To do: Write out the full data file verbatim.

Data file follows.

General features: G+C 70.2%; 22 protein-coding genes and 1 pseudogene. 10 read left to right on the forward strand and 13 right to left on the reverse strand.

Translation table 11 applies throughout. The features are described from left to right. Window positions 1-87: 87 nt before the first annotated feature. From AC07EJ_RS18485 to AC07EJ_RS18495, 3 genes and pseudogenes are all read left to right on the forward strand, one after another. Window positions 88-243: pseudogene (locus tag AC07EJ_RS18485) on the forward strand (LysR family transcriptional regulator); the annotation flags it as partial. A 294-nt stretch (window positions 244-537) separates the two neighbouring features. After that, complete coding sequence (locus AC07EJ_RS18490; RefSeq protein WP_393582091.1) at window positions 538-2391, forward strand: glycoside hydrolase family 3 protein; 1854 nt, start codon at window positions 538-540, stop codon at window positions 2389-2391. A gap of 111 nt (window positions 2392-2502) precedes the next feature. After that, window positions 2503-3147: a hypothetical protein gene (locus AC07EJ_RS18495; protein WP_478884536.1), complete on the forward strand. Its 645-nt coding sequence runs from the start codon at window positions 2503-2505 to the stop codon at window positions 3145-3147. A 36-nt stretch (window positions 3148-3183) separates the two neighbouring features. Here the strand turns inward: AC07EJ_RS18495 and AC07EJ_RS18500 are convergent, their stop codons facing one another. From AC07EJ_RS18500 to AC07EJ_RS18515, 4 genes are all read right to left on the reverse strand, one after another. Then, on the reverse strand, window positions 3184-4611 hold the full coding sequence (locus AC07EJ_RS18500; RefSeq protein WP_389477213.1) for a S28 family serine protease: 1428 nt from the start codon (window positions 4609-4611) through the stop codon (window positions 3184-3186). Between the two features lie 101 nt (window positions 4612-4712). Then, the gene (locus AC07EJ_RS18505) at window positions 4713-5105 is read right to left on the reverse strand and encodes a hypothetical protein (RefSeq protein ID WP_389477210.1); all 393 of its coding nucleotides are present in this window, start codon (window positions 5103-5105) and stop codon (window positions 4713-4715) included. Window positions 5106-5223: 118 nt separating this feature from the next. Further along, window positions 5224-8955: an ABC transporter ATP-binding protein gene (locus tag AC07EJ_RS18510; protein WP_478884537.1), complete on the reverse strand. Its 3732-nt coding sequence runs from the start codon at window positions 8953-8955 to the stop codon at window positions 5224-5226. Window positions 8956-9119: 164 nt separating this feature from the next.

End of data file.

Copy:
General features: G+C 70.2%; 22 protein-coding genes and 1 pseudogene. 10 read left to right on the forward strand and 13 right to left on the reverse strand.

Translation table 11 applies throughout. The features are described from left to right. Window positions 1-87: 87 nt before the first annotated feature. From AC07EJ_RS18485 to AC07EJ_RS18495, 3 genes and pseudogenes are all read left to right on the forward strand, one after another. Window positions 88-243: pseudogene (locus tag AC07EJ_RS18485) on the forward strand (LysR family transcriptional regulator); the annotation flags it as partial. A 294-nt stretch (window positions 244-537) separates the two neighbouring features. After that, complete coding sequence (locus AC07EJ_RS18490; RefSeq protein WP_393582091.1) at window positions 538-2391, forward strand: glycoside hydrolase family 3 protein; 1854 nt, start codon at window positions 538-540, stop codon at window positions 2389-2391. A gap of 111 nt (window positions 2392-2502) precedes the next feature. After that, window positions 2503-3147: a hypothetical protein gene (locus AC07EJ_RS18495; protein WP_478884536.1), complete on the forward strand. Its 645-nt coding sequence runs from the start codon at window positions 2503-2505 to the stop codon at window positions 3145-3147. A 36-nt stretch (window positions 3148-3183) separates the two neighbouring features. Here the strand turns inward: AC07EJ_RS18495 and AC07EJ_RS18500 are convergent, their stop codons facing one another. From AC07EJ_RS18500 to AC07EJ_RS18515, 4 genes are all read right to left on the reverse strand, one after another. Then, on the reverse strand, window positions 3184-4611 hold the full coding sequence (locus AC07EJ_RS18500; RefSeq protein WP_389477213.1) for a S28 family serine protease: 1428 nt from the start codon (window positions 4609-4611) through the stop codon (window positions 3184-3186). Between the two features lie 101 nt (window positions 4612-4712). Then, the gene (locus AC07EJ_RS18505) at window positions 4713-5105 is read right to left on the reverse strand and encodes a hypothetical protein (RefSeq protein ID WP_389477210.1); all 393 of its coding nucleotides are present in this window, start codon (window positions 5103-5105) and stop codon (window positions 4713-4715) included. Window positions 5106-5223: 118 nt separating this feature from the next. Further along, window positions 5224-8955: an ABC transporter ATP-binding protein gene (locus tag AC07EJ_RS18510; protein WP_478884537.1), complete on the reverse strand. Its 3732-nt coding sequence runs from the start codon at window positions 8953-8955 to the stop codon at window positions 5224-5226. Window positions 8956-9119: 164 nt separating this feature from the next.